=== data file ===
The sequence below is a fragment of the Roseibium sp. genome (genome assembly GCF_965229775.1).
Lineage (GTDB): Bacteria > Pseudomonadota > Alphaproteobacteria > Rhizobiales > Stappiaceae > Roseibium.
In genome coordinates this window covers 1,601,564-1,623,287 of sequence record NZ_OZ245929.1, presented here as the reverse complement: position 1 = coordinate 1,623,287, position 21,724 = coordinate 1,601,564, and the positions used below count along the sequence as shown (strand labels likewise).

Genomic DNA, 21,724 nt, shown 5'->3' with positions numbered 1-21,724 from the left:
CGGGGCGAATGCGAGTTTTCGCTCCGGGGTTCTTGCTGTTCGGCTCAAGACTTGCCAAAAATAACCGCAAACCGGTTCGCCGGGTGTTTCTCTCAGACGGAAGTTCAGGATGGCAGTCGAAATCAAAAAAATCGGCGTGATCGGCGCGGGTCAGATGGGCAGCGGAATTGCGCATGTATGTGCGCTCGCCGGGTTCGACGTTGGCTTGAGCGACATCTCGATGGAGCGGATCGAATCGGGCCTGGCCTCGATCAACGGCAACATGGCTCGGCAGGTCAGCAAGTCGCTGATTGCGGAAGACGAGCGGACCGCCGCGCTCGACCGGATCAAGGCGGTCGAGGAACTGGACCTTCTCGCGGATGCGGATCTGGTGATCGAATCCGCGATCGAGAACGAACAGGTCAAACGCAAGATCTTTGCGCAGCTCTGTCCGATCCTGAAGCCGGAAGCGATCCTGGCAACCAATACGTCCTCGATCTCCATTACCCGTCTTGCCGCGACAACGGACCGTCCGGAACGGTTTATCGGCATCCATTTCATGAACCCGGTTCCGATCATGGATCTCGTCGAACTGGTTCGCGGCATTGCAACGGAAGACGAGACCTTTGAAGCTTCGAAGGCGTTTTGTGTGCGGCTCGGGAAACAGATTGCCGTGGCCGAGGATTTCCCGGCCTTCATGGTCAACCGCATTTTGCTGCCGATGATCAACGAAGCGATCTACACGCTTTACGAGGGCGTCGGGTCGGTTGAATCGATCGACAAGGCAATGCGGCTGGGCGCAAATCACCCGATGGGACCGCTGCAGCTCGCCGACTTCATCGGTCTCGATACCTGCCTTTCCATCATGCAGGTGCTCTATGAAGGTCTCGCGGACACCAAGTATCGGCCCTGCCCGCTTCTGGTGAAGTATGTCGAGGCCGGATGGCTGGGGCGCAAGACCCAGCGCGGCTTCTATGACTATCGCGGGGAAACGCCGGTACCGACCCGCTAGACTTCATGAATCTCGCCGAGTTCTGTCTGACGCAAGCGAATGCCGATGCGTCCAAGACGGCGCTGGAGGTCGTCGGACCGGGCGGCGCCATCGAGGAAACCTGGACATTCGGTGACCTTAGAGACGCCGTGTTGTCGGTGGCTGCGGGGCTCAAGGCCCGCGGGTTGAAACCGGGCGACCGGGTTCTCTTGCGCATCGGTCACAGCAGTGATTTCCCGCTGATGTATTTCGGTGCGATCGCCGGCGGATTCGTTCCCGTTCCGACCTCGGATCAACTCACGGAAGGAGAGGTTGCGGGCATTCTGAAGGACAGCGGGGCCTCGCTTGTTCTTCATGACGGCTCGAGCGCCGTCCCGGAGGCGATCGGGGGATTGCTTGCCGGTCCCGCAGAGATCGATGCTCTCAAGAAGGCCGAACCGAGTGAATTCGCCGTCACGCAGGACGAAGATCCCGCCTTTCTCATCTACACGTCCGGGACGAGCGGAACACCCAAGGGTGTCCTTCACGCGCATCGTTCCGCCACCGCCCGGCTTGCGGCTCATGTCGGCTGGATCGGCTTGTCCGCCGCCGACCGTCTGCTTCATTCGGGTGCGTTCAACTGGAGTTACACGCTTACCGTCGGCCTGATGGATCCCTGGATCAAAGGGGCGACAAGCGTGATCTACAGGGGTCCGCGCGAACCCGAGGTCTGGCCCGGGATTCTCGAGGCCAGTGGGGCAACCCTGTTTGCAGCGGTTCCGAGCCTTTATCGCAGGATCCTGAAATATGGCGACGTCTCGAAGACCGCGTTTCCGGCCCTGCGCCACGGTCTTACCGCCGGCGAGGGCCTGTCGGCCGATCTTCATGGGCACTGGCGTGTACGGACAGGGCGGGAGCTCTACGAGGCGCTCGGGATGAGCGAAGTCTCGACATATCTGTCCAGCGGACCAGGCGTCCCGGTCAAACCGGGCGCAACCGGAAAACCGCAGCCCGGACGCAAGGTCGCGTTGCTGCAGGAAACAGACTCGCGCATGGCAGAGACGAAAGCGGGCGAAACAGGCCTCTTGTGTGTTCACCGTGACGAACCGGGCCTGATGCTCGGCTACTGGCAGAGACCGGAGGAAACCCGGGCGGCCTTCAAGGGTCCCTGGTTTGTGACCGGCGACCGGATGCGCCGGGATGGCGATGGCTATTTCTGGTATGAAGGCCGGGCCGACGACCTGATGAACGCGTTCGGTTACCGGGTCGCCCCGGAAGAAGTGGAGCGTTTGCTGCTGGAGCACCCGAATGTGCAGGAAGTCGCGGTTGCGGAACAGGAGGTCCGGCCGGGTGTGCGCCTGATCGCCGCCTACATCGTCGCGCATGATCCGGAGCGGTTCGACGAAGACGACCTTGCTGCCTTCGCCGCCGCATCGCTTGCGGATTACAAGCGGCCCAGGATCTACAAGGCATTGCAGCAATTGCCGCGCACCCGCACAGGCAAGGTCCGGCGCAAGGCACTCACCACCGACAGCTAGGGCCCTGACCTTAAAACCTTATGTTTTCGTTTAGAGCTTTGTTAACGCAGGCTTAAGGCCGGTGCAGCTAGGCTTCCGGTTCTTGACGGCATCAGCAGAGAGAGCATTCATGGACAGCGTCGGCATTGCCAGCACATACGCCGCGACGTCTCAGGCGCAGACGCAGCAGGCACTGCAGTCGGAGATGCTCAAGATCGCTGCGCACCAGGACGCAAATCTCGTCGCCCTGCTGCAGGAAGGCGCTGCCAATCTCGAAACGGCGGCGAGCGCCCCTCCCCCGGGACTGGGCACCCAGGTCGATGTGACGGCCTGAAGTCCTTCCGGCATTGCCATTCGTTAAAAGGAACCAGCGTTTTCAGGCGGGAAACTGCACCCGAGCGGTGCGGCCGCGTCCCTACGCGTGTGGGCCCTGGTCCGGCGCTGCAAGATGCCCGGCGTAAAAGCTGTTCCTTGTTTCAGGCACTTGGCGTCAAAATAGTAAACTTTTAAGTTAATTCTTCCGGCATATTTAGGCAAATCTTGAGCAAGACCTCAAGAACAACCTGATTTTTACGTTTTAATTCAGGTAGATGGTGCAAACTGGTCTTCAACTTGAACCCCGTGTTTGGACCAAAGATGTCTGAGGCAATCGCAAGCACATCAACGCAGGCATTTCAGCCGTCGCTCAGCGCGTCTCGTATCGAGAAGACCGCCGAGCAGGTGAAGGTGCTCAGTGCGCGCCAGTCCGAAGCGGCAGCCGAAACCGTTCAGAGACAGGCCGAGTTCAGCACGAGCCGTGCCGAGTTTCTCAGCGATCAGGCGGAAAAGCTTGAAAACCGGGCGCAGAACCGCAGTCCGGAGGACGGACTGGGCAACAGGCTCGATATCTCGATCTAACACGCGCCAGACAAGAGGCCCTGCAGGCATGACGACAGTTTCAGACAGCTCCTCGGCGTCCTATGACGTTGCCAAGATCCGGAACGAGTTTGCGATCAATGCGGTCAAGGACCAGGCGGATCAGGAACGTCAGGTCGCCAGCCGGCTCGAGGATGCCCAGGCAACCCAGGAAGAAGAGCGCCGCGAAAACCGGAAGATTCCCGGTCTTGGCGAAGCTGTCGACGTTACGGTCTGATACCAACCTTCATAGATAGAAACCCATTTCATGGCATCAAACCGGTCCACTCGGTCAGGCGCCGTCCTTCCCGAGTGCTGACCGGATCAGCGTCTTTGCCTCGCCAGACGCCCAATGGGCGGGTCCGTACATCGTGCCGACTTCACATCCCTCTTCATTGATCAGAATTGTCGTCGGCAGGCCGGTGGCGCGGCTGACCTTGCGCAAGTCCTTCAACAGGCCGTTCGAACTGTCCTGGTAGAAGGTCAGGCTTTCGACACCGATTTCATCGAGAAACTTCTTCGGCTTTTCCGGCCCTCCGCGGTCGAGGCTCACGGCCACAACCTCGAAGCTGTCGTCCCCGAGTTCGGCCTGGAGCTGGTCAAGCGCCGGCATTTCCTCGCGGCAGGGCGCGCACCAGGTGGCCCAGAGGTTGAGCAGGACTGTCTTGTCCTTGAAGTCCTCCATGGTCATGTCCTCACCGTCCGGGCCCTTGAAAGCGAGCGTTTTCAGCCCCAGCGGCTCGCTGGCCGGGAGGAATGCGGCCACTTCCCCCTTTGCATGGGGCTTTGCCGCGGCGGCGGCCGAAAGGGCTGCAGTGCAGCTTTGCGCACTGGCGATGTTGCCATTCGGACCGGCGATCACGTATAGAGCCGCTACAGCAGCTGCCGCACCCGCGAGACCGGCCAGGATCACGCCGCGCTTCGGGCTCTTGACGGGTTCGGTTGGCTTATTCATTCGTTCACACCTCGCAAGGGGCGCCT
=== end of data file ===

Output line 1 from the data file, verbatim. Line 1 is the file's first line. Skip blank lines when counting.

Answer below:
The sequence below is a fragment of the Roseibium sp. genome (genome assembly GCF_965229775.1).